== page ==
The last crew member of the Galician ship that conquered Newfoundland

through the eyes of Pepe Castro (Vigo, 1923) have passed the great fishing grounds of the Galician fleets. At 98 years old, this Galician sailor remembers in great detail joys, sorrows and the occasional scare that the sea has given him. Pepe is the last remaining crew member of the Sea of ​​ireland, the first Galician ship to conquer the icy and prolific waters of Newfoundland. Living history of Galician fishing.

That first incursion of a Galician fishing vessel in Canadian waters is not only far in time –it was at the end of the forties–, but also in the material means they used. "Who would catch the gear and the boats of today on those trips," recalls Castro, who has been out on the high seas for 38 years. That ship with which they crossed the Atlantic in nine days, the Sea of ​​ireland, It was barely 25 meters long and about six meters wide.: “We were not the ones in the most danger. Portugal at that time sent convicts to fish. They were sent on sailboats. Many were lost in the mist and were never heard from again."

The Vigo sailor Pepe Castro, at home

Although on that first trip the sea was not particularly rough, the temperatures were freezing. "Our surprise when we got there was that the ship began to be covered with ice," he recalls, still surprised. "Then, the captain ordered the water pump to be activated to undo it, but the cold was such that, as soon as he left, he froze."

“In the middle of the World War, an Italian plane shot at us”


Pepe also compares those hemp rigs that they used with those of today that are usually made of nylon: “We went to the cod, which we knew had a lot of strength. We had new gear and, even so, many times the copadas broke our gear”. This “engine sailor”, as he likes to clarify, acknowledges having been scared in some of those pulls of the cod schools: “The weight of those cods was such that they made the boat wobble”, he recalls.

The dangers of the frozen sea

Without radar or very sophisticated technologies, these Galician sailors entered waters that were literally frozen. Pepe remembers the sound of the ice blocks hitting the hull of the Sea of ​​ireland. "That was of such magnitude that when we arrived at the dry dock we saw all the dents in the hull," he adds. The most useful technology they had at that time to deal with that risk "of ending up like the Titanic" was a simple thermometer: "We carried it on the bridge and when the temperature dropped drastically, we knew that a large ice floe could be nearby. . That way we knew when we had to take extreme precautions.”

“The closest thing we had to a radar was a thermometer. That way we knew if there was ice nearby”


The adventures of this sailor with the ice are innumerable. Pepe remembers another experience that marked him especially. On one such trip to Newfoundland, shortly after leaving a Canadian port, "the water completely froze" and the ship ran aground. As the ship stayed about thirty meters from the port, some of her companions decided to get off and walk on the ice to land. “They didn't know how dangerous that was. Yes, there were hard areas, but others were soft. I remember that more than one person was pulled out of the water by their hair”, he recalls with a certain snarl. They learned from those falls and "those who went after tied themselves with a rope for whatever might happen."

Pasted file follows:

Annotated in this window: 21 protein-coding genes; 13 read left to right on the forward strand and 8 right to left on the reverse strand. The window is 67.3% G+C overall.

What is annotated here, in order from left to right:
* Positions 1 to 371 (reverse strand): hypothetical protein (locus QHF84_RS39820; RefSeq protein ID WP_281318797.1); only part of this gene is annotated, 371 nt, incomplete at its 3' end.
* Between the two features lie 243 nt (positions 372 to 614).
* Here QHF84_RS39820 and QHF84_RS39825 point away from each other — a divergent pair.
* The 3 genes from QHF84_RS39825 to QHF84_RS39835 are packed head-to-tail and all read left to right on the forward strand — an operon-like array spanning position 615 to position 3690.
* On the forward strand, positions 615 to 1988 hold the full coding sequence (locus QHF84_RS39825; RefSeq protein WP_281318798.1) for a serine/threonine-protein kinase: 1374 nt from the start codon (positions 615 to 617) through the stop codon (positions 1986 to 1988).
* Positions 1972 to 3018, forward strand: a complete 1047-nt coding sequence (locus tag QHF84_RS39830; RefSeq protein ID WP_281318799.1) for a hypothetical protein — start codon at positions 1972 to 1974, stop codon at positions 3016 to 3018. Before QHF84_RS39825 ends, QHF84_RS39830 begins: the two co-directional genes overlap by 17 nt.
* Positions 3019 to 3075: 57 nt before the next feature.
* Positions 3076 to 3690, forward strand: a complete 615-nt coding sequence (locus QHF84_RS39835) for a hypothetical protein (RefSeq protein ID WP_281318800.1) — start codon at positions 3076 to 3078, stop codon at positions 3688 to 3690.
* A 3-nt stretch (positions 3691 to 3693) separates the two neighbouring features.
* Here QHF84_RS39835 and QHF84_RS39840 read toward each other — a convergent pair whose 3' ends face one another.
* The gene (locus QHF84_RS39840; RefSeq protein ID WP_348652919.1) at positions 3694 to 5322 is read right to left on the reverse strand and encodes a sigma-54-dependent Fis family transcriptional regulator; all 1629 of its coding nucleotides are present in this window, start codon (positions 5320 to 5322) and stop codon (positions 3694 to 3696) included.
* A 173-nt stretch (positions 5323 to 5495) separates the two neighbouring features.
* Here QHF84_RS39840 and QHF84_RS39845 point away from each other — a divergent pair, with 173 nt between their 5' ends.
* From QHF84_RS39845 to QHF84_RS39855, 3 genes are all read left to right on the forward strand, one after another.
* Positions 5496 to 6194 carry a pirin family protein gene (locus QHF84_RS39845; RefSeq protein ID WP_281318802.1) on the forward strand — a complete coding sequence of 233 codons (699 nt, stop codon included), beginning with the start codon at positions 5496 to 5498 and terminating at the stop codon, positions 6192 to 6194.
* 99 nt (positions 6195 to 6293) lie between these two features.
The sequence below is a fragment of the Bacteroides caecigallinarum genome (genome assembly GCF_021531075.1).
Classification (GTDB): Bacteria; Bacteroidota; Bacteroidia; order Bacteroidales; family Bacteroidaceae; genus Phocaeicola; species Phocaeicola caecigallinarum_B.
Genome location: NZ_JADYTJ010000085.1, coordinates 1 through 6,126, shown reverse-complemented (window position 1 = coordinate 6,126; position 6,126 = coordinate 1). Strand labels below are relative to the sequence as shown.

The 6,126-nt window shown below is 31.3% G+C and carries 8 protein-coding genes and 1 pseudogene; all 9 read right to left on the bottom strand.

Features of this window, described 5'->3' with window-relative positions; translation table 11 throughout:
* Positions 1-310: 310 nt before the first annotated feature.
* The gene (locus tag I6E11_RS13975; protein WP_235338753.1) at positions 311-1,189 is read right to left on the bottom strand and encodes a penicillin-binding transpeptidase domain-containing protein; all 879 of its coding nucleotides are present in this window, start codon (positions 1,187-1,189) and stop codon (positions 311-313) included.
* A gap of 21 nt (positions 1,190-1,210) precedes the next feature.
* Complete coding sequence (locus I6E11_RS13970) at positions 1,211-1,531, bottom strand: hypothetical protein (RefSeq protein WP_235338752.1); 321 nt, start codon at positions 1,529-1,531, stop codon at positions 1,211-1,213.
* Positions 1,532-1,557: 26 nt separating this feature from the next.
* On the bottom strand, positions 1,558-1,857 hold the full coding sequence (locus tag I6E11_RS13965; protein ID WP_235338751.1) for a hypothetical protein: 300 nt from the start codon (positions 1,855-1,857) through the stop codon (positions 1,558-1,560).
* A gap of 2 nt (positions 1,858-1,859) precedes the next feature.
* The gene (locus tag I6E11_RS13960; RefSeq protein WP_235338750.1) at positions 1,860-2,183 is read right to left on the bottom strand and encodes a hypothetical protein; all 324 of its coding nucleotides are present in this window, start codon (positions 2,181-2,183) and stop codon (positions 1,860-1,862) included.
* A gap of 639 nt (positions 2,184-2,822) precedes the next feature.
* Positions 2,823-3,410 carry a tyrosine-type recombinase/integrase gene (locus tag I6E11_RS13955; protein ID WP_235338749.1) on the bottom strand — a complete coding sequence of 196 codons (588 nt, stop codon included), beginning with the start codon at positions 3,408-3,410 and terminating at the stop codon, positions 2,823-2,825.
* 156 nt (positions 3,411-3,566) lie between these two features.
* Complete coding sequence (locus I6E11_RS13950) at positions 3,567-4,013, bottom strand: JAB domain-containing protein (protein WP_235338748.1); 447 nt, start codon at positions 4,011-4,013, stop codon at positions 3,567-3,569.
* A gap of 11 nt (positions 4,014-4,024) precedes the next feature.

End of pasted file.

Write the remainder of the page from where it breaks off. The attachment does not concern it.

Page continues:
The last crew member of the Galician ship that conquered Newfoundland

A shipwreck in Fisterra

After many years embarked far from home in destinations such as Newfoundland or the Gran Sol, Pepe decided to continue at sea, but closer to home. Against all odds, it was on the Galician coast where he suffered his first shipwreck. "We were fishing in the outer waters of the Cíes and once we filled the quota, we headed to the port of Corcubión to unload." In turn, a truck had to leave A Coruña to arrive at the port at the same time and unload all the fishing. The ship was the Masso 29.

“In the shipwreck that I experienced, luckily we were all saved”


Approaching the Coruña coast, the Carrumeiro lighthouse, which identifies some dangerous lowlands in the Corcubión environment, was off. “The coast captain didn't notice and we went straight towards the coast. We almost jumped into the mountains,” recalls Castro. With the noise of the boat hitting the stones, Pepe ran to the bridge to stop the main engine. Then, the ship's double bottoms broke and the diesel began to pour into the water: “That was one of the keys so that the sea did not hit us hard while we were stranded. The diesel quenches the water.”

That night the sea was quite calm and in view of the impossibility of getting out of that jam, the crew decided to abandon the boat. Pepe left all his things except his statuette of the Virgen del Carmen. They all counted on coming back the next day and by daylight, calmly collecting their belongings. “The owner recommended that we go early so that no one could steal anything from us,” he recalls. But when they arrived at the scene of the incident the next morning, they threw their hands in their heads: "The ship had been destroyed and flown twenty meters above the ground." According to his testimony, the ship, which was strong, had broken in the middle. The stern, where the engine was, had stayed in place under its weight, but the entire bow had been blown off.

The experts who were on land at the time explained that just two hours after the incident, the sea rose with great force: "If we delayed a bit, no one would have been saved."

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